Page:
Tag Archives: fatigue

Feeling Tired? Try These Natural Remedies for Fatigue

13 Oct

Here is a great guest post by Kim Willington!

Most of us are trying to juggle too much and squeeze the most out of every minute of the day. We are working too long. We are not taking time for ourselves. And we are not getting the sleep we need.

It’s not wonder most of us are so tired all the time.

While fatigue could be a symptom of an underlying health problem, for most of us, it’s just a symptom of our unbalanced lives. You don’t need prescription drugs to help you get more pep in your step. Try these natural remedies to help you fight fatigue:

Massage

Fatigue can be caused by an imbalance in your body, which can often be created by having too much stress. Massage can provide relief and help you to counteract the effects of stress, helping you to restore balance in your body and improve your energy levels. Massage also promotes healthy circulation, which can improve energy levels.

Exercise

How do you feel after you jump off the treadmill? You may be tired, but chances are you aren’t interested in taking a nap. While exercise may make you feel physically “tired” from working your muscles, it will improve your energy by revving up your heart rate and increasing levels of feel-good hormones.

Aim for about 30 minutes a day to get the benefits. Longer periods of exercise, or very intense periods of exercise, can contribute to your fatigue by overworking your body.

Eat a Healthy Diet

The wrong kinds of foods can contribute to fatigue. For example, sugars and simple carbohydrates can cause blood sugar levels to become out of balance, spiking and crashing energy levels. Excessive fats can overwork the liver, leading to fatigue.

Stick to a healthy diet that includes lots of fresh vegetables and fruits, whole grains, and healthy fats, and you will maintain steady energy levels throughout the day. Also be sure to drink plenty of pure water.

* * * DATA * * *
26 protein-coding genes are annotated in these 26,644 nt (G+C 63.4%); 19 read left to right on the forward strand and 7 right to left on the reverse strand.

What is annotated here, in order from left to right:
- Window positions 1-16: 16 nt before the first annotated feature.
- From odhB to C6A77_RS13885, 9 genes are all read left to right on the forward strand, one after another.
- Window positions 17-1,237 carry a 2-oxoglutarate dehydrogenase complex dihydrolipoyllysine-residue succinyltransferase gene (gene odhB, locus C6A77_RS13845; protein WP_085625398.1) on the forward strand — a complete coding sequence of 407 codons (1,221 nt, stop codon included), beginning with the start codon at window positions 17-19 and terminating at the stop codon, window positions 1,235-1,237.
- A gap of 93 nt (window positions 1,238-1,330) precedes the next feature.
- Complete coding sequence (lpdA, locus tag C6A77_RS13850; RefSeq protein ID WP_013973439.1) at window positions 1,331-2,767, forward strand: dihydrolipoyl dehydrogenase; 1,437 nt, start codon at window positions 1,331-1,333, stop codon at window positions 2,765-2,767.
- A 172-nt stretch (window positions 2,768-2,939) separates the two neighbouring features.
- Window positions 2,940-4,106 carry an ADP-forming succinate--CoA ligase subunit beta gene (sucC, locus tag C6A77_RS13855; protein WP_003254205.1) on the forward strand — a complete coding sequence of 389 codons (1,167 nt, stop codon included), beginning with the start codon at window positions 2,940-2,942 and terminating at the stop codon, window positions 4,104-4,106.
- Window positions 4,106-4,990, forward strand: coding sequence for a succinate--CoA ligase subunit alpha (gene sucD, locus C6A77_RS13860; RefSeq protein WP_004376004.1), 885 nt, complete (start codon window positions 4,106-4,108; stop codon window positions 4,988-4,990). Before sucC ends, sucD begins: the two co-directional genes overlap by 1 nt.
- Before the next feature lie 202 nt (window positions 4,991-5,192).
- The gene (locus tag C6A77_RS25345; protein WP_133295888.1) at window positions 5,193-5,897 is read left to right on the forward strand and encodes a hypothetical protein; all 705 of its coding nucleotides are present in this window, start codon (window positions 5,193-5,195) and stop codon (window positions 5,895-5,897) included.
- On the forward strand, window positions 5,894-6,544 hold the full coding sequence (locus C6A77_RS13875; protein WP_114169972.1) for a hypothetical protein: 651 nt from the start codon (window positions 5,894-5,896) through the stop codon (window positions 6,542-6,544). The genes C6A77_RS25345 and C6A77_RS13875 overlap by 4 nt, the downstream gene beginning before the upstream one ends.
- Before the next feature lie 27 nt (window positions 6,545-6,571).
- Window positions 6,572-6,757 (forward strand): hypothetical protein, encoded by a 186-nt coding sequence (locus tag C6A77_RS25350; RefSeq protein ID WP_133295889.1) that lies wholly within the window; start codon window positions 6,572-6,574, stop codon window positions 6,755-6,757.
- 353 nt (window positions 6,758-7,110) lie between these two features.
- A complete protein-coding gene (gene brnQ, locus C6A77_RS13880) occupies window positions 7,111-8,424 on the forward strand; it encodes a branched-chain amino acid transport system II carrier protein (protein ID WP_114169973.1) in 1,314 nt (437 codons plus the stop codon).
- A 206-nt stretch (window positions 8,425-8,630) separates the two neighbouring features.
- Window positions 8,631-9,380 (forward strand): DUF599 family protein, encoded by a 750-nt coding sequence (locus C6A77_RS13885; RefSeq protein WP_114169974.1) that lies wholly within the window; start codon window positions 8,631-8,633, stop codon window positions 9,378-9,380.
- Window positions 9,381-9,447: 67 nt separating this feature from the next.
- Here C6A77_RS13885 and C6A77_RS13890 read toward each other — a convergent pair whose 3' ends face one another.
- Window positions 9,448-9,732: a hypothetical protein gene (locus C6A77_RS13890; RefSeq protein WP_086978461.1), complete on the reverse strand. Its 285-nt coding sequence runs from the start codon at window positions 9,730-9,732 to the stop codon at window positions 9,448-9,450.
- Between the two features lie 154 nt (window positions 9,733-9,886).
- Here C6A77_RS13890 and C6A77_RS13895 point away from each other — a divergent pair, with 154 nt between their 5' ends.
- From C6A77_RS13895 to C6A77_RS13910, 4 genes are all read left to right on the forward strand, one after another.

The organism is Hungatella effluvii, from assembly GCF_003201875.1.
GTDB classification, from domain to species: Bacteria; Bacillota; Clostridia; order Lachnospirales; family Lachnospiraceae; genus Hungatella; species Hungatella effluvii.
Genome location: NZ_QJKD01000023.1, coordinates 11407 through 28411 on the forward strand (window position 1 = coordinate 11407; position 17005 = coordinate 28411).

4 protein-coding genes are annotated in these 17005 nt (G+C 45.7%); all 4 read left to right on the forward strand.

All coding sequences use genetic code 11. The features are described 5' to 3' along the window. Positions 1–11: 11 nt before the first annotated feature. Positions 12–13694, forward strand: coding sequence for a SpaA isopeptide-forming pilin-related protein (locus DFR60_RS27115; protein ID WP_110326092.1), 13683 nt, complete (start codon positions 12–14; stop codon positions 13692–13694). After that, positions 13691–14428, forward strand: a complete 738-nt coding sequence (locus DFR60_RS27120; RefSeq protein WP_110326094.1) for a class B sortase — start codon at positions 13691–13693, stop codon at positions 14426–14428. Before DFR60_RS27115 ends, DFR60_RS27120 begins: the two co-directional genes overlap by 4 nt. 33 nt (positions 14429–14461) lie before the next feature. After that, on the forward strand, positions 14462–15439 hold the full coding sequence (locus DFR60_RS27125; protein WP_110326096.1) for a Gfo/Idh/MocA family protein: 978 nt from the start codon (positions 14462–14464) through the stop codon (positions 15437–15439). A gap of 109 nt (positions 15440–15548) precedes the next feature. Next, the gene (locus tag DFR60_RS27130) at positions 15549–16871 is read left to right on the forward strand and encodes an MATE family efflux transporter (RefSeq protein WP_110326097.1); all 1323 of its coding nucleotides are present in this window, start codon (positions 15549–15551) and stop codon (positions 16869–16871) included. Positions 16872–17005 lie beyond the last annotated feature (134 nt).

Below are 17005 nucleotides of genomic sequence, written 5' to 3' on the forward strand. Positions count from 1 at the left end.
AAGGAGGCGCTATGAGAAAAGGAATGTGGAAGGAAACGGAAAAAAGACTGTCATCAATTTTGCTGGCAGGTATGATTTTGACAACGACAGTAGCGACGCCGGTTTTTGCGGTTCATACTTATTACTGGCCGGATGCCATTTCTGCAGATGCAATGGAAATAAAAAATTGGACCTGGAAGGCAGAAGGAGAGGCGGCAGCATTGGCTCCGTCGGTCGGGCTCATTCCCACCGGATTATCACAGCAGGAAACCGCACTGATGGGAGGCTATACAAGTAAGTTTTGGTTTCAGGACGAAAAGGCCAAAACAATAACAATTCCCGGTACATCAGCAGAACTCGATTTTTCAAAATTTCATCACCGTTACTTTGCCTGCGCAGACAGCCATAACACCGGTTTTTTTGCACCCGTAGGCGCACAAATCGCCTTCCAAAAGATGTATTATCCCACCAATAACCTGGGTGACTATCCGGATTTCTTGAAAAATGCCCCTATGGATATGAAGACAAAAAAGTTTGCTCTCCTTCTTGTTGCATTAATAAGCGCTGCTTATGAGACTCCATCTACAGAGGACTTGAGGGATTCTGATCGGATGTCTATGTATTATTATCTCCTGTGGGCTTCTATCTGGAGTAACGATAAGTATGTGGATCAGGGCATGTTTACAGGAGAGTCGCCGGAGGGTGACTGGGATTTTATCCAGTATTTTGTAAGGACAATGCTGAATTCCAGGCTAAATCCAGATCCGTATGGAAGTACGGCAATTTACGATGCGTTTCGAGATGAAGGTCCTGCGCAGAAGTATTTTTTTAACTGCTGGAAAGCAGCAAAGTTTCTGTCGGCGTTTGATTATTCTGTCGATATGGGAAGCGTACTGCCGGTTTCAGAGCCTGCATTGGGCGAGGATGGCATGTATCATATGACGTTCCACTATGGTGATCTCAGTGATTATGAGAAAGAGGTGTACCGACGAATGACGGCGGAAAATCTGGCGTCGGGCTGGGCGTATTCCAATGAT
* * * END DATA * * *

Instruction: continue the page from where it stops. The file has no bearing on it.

Take Supplements

Often, fatigue can be caused by a deficiency of some vitamin or nutrient in your diet. You can correct these deficiencies by taking a good multi-vitamin to start and then looking into other possible supplements. Some key supplements that influence energy levels include Vitamin B12, magnesium, Vitamin C, and Coenzyme Q10.

Sleep

The most obvious remedy for fatigue is to get more sleep. Your body needs a minimum of 8 hours each sleep each night, but most Americans do not get the recommended amount. Slowly make more time for sleep by going to bed 15 minutes earlier each night or waking up 15 minutes later each day. Continue to adjust your time until you are getting the right amount of sleep.

Power naps can also help you to get the sleep you need. Be careful not to oversleep in the middle of the day as it could cause you to stay up too late at night and throw off your sleep cycle.

If you try these natural remedies for fatigue and you still don’t have more energy, you may need to see a doctor to find out if there are any underlying causes for your fatigue. Emotional problems like depression or chronic stress can also lead to chronic fatigue. Be sure to talk to a healthcare provider to better understand what might be causing your fatigue and find out how you can combat it.

What other natural remedies do you use to fight fatigue? Share your tips in the comments!

Kim Willington is a freelance writer and researcher for Helpdesksoftware.org, where she has recently been researching help desk software. In her spare time, she enjoys antiquing and taking long walks with her retriever, Spencer.

Thank you Kim…I would like to add that The Stick is an excellent tool for self-massage without breaking the bank account.

Quads

The Stick and Fibromyalgia

13 Dec

Fibromyalgia can be debilitating to say the least!!

Currently, I have spoken to many people about Fibromyalgia and have found that using The Stick can be extremely beneficial.  Here are some common FAQ’s about Fibromyalgia taken from RPI of Atlanta, the creators of The Stick and Intracell Technology.

Q: What is Fibromyalgia Syndrome (FMS)?

A: The condition can affect people in many different ways, however the major symptoms include diffuse muscular pain, ache, soreness and stiffness. Frequently waking during sleep and rising unrefreshed are companion symptoms. Memory loss and irritable bowel complaints are other symptoms that often accompany fibromyalgia syndrome.

Q: Is FMS difficult to diagnose?

A: Since the official criteria for diagnosis were established in 1990, it is said that FMS can be identified with an 88% accuracy.

Q: How does the healthcare practitioner diagnose FMS?